When a portfolio holds different asset classes, which move up or down out of sequence with each other (which, in the vernacular, are “not highly-correlated”), it tends to smooth out yearly investment performance. Portfolios that deliver smoother returns don’t have to experience extreme recovery to stay in positive territory. As a result, they will have higher terminal values than choppier portfolios, even if the average yearly return is the same.
Another answer lies in the idea of reversion to the mean. When one asset class (like U.S. stocks) is soaring, and everything else is lagging, that means the soaring asset class is getting relatively more expensive than the others. Eventually, prices will return to normal in both directions, and the other investments will have their day in the sun. So when someone abandons a diversified investment approach after years of underperformance, she loses twice. She has already paid the “penalty” (so to speak) for being diversified when diversified was losing to U.S. stocks. Then, when she goes all-in on U.S. stocks, she loses the “benefits” that eventually follow when those other asset classes go up faster than the Dow. The late 1990s and early 2000s were a perfect example of this.
This can be summed up neatly by looking back at the investor’s dilemma during the tech bubble. People who held a diversified mix of the four asset classes—U.S. stocks, foreign stocks, commodity-linked investments and real estate—enjoyed a 13.05% average yearly return from 1994 through 1999. They achieved a 9.96% return in the subsequent five years, from 2000 through 2005.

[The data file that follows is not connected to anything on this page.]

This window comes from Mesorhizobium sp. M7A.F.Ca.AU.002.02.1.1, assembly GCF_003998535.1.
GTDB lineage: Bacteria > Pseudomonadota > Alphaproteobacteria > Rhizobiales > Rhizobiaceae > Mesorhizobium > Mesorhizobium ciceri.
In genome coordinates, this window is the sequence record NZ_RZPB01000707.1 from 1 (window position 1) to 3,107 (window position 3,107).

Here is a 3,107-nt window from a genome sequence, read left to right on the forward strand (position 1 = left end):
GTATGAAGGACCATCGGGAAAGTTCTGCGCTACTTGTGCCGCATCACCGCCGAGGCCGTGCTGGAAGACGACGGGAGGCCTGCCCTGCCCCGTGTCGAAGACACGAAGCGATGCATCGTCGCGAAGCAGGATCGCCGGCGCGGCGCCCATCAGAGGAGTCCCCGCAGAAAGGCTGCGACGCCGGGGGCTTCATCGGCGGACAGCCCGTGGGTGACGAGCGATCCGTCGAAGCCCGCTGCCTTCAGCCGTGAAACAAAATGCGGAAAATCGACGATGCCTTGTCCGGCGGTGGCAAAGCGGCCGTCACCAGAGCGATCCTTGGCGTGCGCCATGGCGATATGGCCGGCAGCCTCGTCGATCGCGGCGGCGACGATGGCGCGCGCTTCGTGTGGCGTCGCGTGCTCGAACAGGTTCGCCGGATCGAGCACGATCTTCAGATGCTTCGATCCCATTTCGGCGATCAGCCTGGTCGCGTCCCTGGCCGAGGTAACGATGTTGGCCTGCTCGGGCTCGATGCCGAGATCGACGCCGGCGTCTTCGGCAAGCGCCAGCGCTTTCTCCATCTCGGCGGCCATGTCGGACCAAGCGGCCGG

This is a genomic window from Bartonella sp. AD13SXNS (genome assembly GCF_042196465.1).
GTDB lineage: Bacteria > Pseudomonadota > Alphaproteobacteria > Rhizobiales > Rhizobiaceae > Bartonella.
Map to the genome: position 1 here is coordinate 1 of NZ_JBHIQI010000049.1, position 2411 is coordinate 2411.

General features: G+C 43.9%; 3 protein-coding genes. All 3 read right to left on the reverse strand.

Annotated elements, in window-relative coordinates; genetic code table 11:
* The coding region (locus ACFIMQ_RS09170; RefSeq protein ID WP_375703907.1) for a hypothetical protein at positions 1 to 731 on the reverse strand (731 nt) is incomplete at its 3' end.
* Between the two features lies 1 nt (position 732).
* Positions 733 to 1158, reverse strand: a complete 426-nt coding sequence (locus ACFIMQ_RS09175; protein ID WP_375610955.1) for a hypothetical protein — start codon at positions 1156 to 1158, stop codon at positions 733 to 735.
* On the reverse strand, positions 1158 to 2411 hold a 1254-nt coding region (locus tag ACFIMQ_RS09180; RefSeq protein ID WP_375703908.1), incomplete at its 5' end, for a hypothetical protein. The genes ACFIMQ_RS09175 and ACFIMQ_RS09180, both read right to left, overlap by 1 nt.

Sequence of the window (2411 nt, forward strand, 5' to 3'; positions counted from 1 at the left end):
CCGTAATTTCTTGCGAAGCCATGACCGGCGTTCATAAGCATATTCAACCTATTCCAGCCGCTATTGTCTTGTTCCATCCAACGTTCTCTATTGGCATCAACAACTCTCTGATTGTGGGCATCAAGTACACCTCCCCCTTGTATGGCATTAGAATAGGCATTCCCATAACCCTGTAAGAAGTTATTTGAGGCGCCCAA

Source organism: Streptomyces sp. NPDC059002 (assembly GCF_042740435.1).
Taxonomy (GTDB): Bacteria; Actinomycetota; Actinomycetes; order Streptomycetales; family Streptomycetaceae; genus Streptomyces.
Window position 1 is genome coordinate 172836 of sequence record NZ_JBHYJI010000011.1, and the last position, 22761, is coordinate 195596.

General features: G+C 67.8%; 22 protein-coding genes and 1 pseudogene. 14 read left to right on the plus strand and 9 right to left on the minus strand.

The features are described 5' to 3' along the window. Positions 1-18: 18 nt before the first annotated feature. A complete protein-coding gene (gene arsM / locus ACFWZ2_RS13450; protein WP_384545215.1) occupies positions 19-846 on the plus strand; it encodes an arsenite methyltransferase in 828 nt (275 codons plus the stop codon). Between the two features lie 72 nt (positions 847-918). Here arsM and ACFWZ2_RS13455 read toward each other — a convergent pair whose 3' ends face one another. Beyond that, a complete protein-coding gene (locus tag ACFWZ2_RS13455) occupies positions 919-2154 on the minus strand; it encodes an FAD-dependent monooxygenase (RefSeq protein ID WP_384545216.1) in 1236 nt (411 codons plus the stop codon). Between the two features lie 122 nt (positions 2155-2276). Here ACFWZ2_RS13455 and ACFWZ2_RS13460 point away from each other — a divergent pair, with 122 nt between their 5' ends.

Were they happier with their higher return in the first five years? No. They were firing their advisors, because the U.S. stock market happened to be gaining 23.55% a year, and they felt like losers. Were they unhappy with the lower 9.96% yearly returns the diversified portfolio delivered in the subsequent five years? No; in fact, they were ecstatic, because their portfolios were outperforming at a time when the U.S. market was losing value.
Of course, many investors today are facing this frame-of-reference risk head-on. The U.S. market has been booming since the bottoming out in March of 2009, while the rest of the world has been mired in a recessionary hangover. Commodities—most notably oil, but also gold—have been retreating lately. Real estate had a bad stretch after the Great Recession. It’s easy to question the value of those other assets in a portfolio with the benefit of hindsight. But with the benefit of historical perspective, the underperformance of broad asset classes usually reverses itself, and we never know exactly when that will happen.
At times like we are experiencing today, when the U.S. markets are enjoying a long uninterrupted run of good fortune, frame-of-reference risk starts to come out of the closet and threaten your financial health. All we know about frame-of-reference risk is that, just like the more well-known volatility risks, it lures investors to abandon their long-term strategy at the wrong time—and when people give in to it, it becomes a net destroyer of wealth.